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Microstock Money Shots: Turning Downloads into Dollars with Microstock Photography Paperback – August 24, 2010


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Product Details

  • Paperback: 160 pages
  • Publisher: Amphoto Books (August 24, 2010)
  • Language: English
  • ISBN-10: 0817424970
  • ISBN-13: 978-0817424978
  • Product Dimensions: 0.4 x 7.2 x 9.2 inches
  • Shipping Weight: 1.4 pounds
  • Average Customer Review: 4.5 out of 5 stars  See all reviews (21 customer reviews)
  • Amazon Best Sellers Rank: #1,222,190 in Books (See Top 100 in Books)

Editorial Reviews

Review

Microstock Money Shots offers tips from picking the right subject matter to composition, working with models...using keywords, legal forms, and much more...invaluable information --Shutterbug Magazine Dec 2010 Top Photo Books 2010 page 104

Boughn draws on 30 years of experience to create a long overdue handbook for shooting  saleable stock imagery targeting "what the market demands year after year" --Rangefinder Magazine. August 2010. LightReading. Jim Cornfield. page 136-138

About the Author

Ellen Boughn has worked in the stock photography business for more than 30 years, holding executive positions at Corbis, UpperCut Images, Workbookstock, and SuperStock. She founded the stock agency After-Image, now part of Getty Images. Most recently, Ellen spent two years advising photographers on stock strategies through a successful blog at Dreamstime, the world’s third highest-grossing microstock agency. Ellen is a frequent industry speaker and can be found at www.ellenboughn.com.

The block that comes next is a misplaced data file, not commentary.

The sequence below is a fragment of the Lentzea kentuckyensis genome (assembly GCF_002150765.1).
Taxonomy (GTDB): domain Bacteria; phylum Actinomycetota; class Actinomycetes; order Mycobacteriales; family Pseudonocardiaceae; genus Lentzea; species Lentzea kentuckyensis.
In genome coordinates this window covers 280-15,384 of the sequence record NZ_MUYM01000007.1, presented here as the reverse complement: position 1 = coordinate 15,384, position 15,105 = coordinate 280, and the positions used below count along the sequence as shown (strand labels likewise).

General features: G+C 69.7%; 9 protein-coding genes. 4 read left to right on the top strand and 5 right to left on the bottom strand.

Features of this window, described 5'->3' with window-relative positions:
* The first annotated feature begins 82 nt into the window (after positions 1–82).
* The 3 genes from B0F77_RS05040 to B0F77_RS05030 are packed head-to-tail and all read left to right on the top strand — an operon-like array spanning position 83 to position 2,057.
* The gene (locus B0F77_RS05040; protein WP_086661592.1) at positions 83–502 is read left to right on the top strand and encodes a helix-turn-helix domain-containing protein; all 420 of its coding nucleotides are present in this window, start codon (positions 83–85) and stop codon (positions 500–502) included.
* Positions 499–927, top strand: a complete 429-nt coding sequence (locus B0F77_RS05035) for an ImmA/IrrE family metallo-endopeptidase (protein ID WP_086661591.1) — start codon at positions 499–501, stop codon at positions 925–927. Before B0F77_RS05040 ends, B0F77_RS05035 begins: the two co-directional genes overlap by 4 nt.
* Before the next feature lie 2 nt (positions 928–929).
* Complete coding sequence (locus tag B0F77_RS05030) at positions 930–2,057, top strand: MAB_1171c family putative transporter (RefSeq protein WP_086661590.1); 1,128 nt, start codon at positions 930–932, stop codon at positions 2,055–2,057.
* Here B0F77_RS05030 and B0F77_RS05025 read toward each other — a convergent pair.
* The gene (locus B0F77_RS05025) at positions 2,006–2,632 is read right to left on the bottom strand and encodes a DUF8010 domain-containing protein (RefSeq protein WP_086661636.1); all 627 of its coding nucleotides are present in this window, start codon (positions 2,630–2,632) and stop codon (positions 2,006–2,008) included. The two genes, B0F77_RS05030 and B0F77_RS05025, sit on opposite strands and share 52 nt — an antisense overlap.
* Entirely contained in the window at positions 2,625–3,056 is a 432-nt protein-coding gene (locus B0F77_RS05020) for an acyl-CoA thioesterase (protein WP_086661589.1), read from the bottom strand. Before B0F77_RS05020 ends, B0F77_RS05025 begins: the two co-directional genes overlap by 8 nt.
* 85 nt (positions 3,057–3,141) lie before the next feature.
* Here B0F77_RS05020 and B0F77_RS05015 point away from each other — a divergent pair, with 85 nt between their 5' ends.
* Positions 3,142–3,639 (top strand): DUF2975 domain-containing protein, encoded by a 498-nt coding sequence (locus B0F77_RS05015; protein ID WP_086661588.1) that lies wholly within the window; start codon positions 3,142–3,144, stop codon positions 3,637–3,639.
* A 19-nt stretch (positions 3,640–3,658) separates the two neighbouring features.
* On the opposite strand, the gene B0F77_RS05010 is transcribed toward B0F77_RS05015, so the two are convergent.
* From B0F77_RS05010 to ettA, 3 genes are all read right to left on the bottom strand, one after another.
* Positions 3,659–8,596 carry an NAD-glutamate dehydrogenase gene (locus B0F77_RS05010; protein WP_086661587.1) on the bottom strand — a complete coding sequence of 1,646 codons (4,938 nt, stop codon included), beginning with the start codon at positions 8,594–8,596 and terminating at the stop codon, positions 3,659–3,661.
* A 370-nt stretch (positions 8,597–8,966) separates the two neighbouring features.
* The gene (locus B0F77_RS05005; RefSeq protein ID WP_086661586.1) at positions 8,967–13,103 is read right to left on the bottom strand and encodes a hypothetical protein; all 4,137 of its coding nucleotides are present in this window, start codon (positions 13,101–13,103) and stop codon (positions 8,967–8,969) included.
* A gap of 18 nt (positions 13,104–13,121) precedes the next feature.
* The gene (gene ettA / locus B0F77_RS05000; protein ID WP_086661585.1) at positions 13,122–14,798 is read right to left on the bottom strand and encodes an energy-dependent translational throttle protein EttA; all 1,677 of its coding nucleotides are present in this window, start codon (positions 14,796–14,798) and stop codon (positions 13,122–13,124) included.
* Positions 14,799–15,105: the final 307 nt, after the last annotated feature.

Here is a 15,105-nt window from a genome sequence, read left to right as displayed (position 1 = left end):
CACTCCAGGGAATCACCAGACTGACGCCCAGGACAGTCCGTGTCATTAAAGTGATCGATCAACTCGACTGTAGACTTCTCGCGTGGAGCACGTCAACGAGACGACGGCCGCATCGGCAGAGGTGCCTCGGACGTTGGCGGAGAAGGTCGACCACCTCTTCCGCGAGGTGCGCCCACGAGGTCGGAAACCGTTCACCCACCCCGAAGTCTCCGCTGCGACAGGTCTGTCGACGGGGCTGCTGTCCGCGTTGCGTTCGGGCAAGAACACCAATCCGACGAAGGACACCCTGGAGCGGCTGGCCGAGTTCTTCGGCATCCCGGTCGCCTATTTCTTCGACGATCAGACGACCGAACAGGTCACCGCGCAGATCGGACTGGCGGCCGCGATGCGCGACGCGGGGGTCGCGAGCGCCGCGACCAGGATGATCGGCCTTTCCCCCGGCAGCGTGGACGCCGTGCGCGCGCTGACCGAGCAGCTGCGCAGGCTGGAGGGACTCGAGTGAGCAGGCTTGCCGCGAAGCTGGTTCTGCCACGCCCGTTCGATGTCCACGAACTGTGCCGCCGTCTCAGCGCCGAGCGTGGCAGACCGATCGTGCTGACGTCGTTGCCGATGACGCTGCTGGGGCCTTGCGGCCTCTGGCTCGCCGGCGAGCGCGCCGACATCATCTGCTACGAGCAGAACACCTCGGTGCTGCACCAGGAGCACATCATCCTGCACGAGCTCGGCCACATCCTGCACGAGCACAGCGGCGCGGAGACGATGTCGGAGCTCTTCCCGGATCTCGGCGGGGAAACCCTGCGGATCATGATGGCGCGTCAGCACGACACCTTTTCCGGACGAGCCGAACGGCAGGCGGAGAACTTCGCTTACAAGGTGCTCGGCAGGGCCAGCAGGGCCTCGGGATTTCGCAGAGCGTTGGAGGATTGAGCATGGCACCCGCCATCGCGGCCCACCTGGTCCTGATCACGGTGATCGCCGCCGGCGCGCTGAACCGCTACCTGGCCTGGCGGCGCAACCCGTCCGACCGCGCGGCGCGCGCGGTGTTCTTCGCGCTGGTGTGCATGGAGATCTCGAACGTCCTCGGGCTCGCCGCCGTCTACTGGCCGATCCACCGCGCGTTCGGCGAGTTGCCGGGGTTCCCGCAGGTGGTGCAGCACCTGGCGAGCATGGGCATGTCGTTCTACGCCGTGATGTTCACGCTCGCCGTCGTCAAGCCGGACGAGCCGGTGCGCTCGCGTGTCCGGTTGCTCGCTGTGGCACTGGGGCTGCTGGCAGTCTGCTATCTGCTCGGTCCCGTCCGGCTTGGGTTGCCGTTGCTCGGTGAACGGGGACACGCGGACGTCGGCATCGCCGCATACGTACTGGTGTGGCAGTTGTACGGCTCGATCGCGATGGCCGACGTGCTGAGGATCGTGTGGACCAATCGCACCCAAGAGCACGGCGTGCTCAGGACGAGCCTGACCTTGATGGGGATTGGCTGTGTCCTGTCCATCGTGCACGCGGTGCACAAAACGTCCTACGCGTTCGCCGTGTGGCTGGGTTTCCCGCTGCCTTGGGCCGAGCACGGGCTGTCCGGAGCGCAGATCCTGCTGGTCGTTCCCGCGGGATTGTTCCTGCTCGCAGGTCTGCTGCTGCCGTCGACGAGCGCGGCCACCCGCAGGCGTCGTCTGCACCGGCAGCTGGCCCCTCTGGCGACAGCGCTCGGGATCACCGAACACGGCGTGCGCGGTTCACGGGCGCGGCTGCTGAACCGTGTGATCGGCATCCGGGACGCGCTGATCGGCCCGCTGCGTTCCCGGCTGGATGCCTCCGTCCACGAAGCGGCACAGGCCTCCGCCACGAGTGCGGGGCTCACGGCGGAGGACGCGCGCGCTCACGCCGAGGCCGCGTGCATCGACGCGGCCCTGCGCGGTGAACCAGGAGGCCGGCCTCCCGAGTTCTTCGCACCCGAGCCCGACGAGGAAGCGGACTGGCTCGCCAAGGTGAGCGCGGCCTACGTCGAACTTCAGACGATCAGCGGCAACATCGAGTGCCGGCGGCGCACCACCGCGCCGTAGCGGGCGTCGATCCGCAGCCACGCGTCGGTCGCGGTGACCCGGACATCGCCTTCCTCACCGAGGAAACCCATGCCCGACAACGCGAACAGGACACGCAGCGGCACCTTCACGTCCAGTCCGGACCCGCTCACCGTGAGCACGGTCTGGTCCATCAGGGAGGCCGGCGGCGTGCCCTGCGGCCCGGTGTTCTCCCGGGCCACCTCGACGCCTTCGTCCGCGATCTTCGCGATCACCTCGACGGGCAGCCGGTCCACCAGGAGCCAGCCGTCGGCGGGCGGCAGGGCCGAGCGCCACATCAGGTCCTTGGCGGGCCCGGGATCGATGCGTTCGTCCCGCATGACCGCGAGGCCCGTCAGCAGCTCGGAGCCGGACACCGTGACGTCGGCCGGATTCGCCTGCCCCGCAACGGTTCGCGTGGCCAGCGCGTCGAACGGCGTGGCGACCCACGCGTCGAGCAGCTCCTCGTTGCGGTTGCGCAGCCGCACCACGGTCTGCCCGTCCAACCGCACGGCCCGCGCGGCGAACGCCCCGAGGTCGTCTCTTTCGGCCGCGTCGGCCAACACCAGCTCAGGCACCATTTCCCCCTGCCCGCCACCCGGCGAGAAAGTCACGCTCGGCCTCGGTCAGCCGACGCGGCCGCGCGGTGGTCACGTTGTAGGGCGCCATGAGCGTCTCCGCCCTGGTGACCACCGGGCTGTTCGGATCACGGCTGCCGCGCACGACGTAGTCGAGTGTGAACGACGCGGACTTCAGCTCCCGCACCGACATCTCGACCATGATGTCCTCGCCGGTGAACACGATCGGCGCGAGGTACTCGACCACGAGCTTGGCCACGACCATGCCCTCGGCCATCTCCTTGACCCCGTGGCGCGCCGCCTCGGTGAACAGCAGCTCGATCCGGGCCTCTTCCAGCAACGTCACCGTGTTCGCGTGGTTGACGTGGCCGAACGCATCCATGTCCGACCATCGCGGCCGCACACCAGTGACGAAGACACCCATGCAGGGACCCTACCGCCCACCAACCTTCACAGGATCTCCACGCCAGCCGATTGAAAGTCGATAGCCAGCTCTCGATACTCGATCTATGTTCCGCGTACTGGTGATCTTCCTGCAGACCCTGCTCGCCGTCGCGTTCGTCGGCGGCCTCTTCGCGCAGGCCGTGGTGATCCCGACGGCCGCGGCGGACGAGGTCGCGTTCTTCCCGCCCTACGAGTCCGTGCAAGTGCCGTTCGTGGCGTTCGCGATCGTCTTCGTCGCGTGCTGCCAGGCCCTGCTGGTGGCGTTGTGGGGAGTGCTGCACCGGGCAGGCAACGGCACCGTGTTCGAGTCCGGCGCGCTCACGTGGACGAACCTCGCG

Andres Rodriguez (foreword) is one of the world's top microstock contributors. A self-taught photographer, he receives 30,000 downloads each month. Visit him at www.andresr.com.

More About the Author

Ellen Boughn has been involved in the licensing of photography for over 30 years. She has experience with the three models of image licensing: rights managed, royalty free and microstock. Working for Corbis, Getty (Stone), Dreamstime and others, she gained experience in the business side of licensing photography . She spent two years at Dreamstime as the writer of a blog for the company's photographers. At the end of that time, Ellen was approached by an editor at AmPhoto (A division of Random House) to expand the material in the blog into a book. The resulting title, Microstock Money Shots, condenses the knowledge she has learned over her 35 years in the stock photography industry. She is a consultant to photographers as well as acting as an expert witness and consultant in matters relating to the unauthorized use of copyrighted photographs and illustrations.

Customer Reviews

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It's easy to read, entertaining and lavishly and relevantly illustrated.
Christine Quinn
It's entertaining and informative and it will make your microstock efforts more successful.
Rahul Pathak
I highly recommend this book for anyone serious about building their microstock revenue.
Lee Torrens

Most Helpful Customer Reviews

86 of 115 people found the following review helpful By DenverPhotographer on December 19, 2010